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Some 200 lasers recreated the heat and magnetism of a monster galaxy, right here on Earth

Something about galaxy clusters almost broke the laws of physics. Almost.

Liz Coma Galaxy NASA

Plasma in ginormous galaxy clusters can get beyond scorching, which seems like nothing uncommon in space — except the reason it has no chill was unknown until now.

Galactic clusters are full of hydrogen gas about as hot as the guts of the Sun. Meaning, temperatures are too high for hydrogen atoms to form, so the hydrogen exists as a superhot plasma of electrons and protons. Previously, it was nearly impossible to figure out why gobs of plasma have stayed this hot for so long. Physics says the entire universe expanded and cooled from its inception. Shouldn’t all that plasma have cooled with it?

To find out why, physicist Gianluca Gregori of Oxford University and his research team needed to blast heat on the question. Using the National Ignition Facility (NIF) at the Lawrence Livermore National Laboratory, they aimed 196 lasers at a tiny target to recreate the conditions in the center of a galaxy cluster for only a fraction of a second, but that was enough to reveal something. Gregori led a study that was recently uploaded to the preprint server arXiv.

“Lasers going as fast as possible and smashing into each other created the turbulent plasma conditions that we were looking for,” he told SYFY WIRE. “The main point is not that there are hot and cold spots in galaxy clusters, but that they are still there after such a long time.”

The thing about electrons is that they like to travel along a magnetic field line, but refuse to move to another one. This has to do with thermal conduction. Think of a sword being forged in any fantasy movie or video game. The tip closest to the fire seems to glow orange because it is so hot, and the heat of the flame excites electrons in that metal, which begin to vibrate. More and more of the blade turns orange as those vibrating electrons perturb electrons higher up, which explains why blacksmiths — elven, orcish, or human — have to wear such thick gloves.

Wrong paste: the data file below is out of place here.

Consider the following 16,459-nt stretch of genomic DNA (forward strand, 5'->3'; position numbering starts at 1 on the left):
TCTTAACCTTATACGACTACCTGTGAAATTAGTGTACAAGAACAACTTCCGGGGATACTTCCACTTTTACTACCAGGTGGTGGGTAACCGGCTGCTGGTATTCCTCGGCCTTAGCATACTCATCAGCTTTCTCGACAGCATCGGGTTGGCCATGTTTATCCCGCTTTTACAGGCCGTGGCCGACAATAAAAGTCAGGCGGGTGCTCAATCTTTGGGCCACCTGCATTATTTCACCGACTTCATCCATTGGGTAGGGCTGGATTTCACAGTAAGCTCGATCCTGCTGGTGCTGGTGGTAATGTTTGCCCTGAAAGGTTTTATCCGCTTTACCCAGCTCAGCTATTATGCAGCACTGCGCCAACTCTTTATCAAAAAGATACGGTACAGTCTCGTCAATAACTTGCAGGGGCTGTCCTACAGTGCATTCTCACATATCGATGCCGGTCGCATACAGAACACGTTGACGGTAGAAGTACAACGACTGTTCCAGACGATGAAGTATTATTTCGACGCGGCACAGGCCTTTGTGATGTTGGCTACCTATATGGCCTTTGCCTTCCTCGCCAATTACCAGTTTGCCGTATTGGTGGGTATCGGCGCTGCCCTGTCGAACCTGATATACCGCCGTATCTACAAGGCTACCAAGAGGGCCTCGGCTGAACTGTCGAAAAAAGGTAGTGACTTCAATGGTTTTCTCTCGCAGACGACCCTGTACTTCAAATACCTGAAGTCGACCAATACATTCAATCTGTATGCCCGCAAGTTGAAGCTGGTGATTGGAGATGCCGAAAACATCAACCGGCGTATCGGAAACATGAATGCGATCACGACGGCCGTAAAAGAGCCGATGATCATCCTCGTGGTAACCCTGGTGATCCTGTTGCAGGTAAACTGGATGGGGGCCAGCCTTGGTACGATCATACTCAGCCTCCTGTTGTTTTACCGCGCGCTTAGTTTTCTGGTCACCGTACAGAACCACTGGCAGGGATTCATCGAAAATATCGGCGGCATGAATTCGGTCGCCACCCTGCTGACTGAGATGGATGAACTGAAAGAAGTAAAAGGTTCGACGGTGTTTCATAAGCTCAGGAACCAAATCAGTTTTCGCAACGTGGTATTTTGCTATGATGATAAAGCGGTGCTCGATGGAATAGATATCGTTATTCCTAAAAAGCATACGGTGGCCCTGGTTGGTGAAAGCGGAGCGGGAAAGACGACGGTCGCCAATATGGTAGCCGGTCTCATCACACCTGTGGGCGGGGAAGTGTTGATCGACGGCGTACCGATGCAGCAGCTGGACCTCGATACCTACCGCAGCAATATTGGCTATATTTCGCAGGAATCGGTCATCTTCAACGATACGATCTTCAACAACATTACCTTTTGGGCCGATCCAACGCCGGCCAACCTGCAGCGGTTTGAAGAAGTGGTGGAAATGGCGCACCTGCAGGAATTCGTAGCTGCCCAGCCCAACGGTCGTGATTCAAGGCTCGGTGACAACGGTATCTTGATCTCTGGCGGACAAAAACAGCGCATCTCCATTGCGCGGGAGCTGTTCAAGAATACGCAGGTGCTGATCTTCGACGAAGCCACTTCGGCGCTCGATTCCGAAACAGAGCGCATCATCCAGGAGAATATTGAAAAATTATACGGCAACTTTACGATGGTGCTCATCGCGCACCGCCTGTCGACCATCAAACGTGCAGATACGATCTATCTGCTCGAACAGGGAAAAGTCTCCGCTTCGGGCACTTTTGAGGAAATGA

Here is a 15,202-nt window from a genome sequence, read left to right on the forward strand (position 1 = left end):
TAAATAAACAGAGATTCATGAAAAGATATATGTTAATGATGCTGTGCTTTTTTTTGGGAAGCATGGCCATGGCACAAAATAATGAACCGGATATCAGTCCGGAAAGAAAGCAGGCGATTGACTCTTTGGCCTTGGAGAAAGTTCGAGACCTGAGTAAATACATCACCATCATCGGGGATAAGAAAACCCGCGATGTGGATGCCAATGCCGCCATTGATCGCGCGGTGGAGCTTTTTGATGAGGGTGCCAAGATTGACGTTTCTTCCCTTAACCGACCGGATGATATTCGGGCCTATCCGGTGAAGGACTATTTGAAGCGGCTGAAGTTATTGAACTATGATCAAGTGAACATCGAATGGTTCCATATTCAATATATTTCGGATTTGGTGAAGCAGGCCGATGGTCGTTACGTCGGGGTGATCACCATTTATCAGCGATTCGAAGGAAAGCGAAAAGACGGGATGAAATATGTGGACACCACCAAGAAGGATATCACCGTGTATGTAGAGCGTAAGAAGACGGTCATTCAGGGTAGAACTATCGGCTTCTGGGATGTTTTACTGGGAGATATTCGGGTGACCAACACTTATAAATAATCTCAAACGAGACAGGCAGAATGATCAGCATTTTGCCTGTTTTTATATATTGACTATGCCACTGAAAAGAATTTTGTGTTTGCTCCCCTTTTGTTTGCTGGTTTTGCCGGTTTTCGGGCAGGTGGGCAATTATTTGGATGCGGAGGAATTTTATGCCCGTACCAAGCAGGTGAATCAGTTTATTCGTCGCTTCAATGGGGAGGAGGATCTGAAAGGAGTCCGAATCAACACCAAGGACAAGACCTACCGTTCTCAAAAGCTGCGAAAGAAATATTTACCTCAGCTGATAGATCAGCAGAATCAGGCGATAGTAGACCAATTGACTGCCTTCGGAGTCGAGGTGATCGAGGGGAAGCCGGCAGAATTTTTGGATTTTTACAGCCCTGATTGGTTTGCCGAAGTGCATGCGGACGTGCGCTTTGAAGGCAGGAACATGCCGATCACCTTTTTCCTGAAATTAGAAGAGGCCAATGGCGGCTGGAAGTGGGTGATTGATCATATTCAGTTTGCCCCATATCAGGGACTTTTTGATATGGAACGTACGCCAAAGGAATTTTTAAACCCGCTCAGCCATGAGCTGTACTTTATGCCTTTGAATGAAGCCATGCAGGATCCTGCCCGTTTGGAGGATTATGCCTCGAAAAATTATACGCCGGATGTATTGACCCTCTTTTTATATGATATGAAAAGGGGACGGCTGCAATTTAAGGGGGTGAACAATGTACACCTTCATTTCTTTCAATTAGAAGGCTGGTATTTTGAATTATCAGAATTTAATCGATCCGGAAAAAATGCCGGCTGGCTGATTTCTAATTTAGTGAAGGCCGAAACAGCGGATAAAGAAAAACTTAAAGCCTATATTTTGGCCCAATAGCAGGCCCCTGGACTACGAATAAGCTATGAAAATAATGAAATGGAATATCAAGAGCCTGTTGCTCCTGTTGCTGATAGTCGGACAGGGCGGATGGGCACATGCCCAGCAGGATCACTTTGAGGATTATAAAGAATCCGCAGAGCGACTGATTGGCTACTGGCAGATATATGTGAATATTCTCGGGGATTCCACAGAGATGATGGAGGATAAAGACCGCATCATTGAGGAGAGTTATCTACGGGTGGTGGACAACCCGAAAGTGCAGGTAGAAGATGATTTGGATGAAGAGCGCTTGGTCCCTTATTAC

Now imagine that blade, which is being held horizontally, has cooled and there is another already hot blade positioned perpendicular to it (which makes no sense in a fantasy realm but this is for science). Say the previous blade is one magnetic field and the new blade is another. The electrons in the hot new blade don’t want to go anywhere else. They only keep vibrating within that sword, which means they don’t perturb electrons in the cool sword, so it doesn’t heat up. This explains why superhot plasma has stayed trapped in galaxy clusters for eons.

“If magnetic fields are all tangled up, the electrons cannot easily conduct heat and regions that were initially hot will stay hot,” said Gregori. “When we carried out the experiment, we did not expect magnetic fields to play such an important role in thermal conduction.”

The bombardment of lasers created plasma searing enough to recreate plasma with powerful magnetic fields, even if it was a dime-sized volume that only held for billionths of a second. It was a flash of revelation. Wherever magnetic fields were seriously messed up in galaxy clusters, there were regions where plasma stayed as hot as it is since the universe awoke, but there are still more charged particles where that came from, and they come in the form of cosmic rays. Gregori and his team want to find out more about how they interact with the plasma.

“Cosmic rays are affected by turbulent magnetic fields,” he said. “How they propagate and exchange energy with the bulk of the plasma is an open question we would like to explore.”

So another mystery of the universe has been solved. Now if only someone could figure out how the cosmos really came into being before it spewed out the stuff that created galaxy clusters and everything else, that would possibly answer things we might have not even imagined yet.

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